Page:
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Rezoning approval given for cell tower

By Staff, 06/22/21 9:57 AM

PRESCOTT – Approval was given for the rezoning issue on Moore’s Hwy. concerning an AT&T cell tower.

This was done at a public hearing Monday night prior to the June meeting of the Prescott City Council.

The hearing lasted more than an hour with more than 20 people packed in the municipal building for it. The land in question was a 100×100 foot section of 31.86 acres owned by Robert Glass being rezoned from R1 to I1, or from residential to industrial. The idea is for AT&T to build a 240-foot cell tower on the section in question to help improve coverage in the community, though it won’t cover the entire area.

All present for the hearing were in favor of the tower being built, though the city had received several letters from landowners, most living elsewhere, opposing it. The naysayers claimed the tower would result in lowering of land values, higher traffic, increased pollution and health hazards from the RF radiation from the tower.

Greg Staggs, representing AT&T’s interest, said there’s been confusion about the tower. He said studies show there have been no health-related problems with cell towers, adding people have been using cell phones for more than 20 years without incident, and the proposed 5G tower  will be considered digital and would be like turning on a radio. He pointed out a person gets more radiation from a microwave than they can from this tower.

Staggs said AT&T has already put $50,000 into this project and is looking to invest $250,000 into the community in building the tower. The tower, he said, will be enclosed in a six-foot fence with three strands of barb wire on top. There will be no guy wires as the tower, if it falls, is designed to collapse down on itself – unless it’s hit by winds of 150 miles and hour or more. The advantages of the tower, he added, will be increased cell coverage and better service for the school district. “When AT&T puts it in, it will be 5G with fiber coverage,” he said. He told the council, and those gathered, the area needs increased coverage and the location of the tower is pretty much shielded from view because of trees.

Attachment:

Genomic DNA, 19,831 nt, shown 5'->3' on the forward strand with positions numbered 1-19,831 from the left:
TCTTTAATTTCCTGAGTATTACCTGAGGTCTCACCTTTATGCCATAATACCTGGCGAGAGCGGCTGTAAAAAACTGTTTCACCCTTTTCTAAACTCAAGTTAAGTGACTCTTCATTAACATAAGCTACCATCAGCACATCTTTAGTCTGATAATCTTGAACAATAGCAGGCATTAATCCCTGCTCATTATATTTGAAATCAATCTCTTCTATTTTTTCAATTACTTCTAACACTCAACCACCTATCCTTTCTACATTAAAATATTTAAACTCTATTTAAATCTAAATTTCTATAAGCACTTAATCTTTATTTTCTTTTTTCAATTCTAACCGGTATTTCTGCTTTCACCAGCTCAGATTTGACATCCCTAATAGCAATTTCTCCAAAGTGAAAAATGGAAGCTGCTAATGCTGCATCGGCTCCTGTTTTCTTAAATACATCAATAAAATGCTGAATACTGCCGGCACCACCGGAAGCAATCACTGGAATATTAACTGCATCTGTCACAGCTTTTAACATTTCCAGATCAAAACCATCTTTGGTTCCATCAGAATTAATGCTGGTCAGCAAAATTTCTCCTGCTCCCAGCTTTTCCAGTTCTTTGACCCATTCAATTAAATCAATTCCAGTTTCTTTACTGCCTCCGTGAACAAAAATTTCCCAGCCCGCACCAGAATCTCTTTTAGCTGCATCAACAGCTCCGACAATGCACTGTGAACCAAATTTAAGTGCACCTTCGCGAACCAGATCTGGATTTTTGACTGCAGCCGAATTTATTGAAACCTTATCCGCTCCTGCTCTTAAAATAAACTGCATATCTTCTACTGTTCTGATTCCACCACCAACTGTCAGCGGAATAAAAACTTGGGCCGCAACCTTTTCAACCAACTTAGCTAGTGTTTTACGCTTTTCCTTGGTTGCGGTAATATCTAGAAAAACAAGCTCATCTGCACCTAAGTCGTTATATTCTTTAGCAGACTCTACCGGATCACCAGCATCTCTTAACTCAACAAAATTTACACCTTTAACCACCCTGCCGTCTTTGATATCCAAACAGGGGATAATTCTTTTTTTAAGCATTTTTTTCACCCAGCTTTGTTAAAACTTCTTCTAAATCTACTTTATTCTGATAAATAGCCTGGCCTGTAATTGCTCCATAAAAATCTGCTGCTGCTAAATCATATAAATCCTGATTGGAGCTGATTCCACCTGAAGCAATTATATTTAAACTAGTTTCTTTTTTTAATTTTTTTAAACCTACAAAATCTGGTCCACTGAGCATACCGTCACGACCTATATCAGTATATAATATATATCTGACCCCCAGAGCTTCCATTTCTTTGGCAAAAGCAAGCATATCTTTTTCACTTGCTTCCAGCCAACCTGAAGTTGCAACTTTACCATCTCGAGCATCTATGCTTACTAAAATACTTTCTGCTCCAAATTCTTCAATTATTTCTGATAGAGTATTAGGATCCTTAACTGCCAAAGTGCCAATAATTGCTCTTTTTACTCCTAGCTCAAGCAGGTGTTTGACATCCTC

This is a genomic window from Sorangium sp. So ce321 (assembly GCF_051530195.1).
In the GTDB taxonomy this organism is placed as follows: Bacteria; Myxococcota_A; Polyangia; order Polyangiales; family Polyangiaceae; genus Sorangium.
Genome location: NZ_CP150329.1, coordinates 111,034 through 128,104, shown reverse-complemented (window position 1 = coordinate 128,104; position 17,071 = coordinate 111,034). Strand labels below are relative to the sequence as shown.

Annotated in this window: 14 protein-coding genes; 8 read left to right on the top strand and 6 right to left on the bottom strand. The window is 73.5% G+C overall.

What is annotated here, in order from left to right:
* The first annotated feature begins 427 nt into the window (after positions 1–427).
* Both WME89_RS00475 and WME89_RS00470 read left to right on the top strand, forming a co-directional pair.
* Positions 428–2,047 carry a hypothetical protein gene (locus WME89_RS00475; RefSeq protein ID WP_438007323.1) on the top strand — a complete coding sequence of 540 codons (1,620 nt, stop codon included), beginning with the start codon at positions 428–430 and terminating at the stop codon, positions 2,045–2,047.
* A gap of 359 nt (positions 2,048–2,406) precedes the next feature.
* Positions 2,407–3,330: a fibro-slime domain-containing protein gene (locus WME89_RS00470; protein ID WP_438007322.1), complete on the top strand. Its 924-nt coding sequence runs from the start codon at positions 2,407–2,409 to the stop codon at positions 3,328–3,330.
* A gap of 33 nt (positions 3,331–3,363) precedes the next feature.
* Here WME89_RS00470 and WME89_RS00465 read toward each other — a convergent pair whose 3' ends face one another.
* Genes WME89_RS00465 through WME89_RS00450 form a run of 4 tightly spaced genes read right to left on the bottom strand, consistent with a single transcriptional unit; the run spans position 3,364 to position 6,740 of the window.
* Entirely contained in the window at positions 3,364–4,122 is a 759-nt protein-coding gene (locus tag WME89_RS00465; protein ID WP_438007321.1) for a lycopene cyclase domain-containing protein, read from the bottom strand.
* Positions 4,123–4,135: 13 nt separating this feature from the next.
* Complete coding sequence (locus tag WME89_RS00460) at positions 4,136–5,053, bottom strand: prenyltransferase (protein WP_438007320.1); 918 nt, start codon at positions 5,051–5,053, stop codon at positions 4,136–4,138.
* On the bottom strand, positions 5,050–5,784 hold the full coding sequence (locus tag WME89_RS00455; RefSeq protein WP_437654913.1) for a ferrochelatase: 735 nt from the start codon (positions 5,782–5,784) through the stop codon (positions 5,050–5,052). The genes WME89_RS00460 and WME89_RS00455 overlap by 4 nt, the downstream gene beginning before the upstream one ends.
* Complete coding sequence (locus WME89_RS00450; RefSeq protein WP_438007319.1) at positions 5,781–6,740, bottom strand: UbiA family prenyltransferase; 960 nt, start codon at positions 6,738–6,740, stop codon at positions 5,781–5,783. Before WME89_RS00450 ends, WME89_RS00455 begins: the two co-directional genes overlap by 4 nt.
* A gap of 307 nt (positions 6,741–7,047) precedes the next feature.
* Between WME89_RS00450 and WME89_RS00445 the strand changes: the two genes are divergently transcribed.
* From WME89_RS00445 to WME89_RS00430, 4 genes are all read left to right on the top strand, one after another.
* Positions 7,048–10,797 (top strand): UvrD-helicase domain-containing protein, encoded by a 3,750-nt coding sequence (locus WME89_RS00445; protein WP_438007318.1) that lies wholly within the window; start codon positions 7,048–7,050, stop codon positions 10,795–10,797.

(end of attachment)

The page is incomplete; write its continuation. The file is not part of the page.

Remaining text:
He said if the tower is moved further south, AT&T won’t be able to provide the school with as good a coverage. He also pointed out AT&T works with FirstNet for emergency services, adding 90 percent of all 911 calls are made from cell phones. Staggs continued saying studies show having cell towers in an area actually increases land value.

In the midst of the hearing, Prescott Mayor Terry Oliver recognized Brian Glass, who was in attendance, as being named the Coach of the Year for all sports in Arkansas high school athletics.

Glass said everyone who went to the ceremony Saturday knew about the award but him, as he was going to be named Outstanding Track Coach of the Year. He said it was an honor, but is more a testament to the staff and student athletes.

The letters of opposition were read. They were from representatives of the Hopson family, Darrell Tidwell, William Sockwell III and Michael Flemons. They argued the tower would create health problems, add to pollution and increased traffic.

Tony Price, who lives in a mobile home on a section of the land in question, was in favor of the tower saying he has no cell service where he is and has no chance of getting internet. He said the pros of having the tower outweigh the cons.

Staggs said the tower is designed so it can add more services and carriers, such as Sprint and T-Mobile. He added the land has an electric fence, but AT&T is willing to install a gate if necessary. The tower will be inside a locked fence 24-7, he continued, with security lights and motion sensors.

Robert Glass said there are seven to nine acres of woods between the mobile home and Johnson Sports Complex and no houses. There are a couple of houses on the other side near the curve in Moores Hwy.and the tower will be about a quarter mile from Ridgewood. He said he’s planting pine trees there, too.

The hearing came to an end with Councilman Ivory Curry moving council members “vote their conscience”. However, this was reworded by City Clerk Robert Loe into a vote on the rezoning issue on Moore’s Highway, passing with a 7-1 vote.

This, though, isn’t the end of the issue. City Attorney Glenn Vasser will have to draw up an ordinance for the council’s approval for the July meeting, when the issue will be revisited. The ordinance must be approved before the tower can be constructed.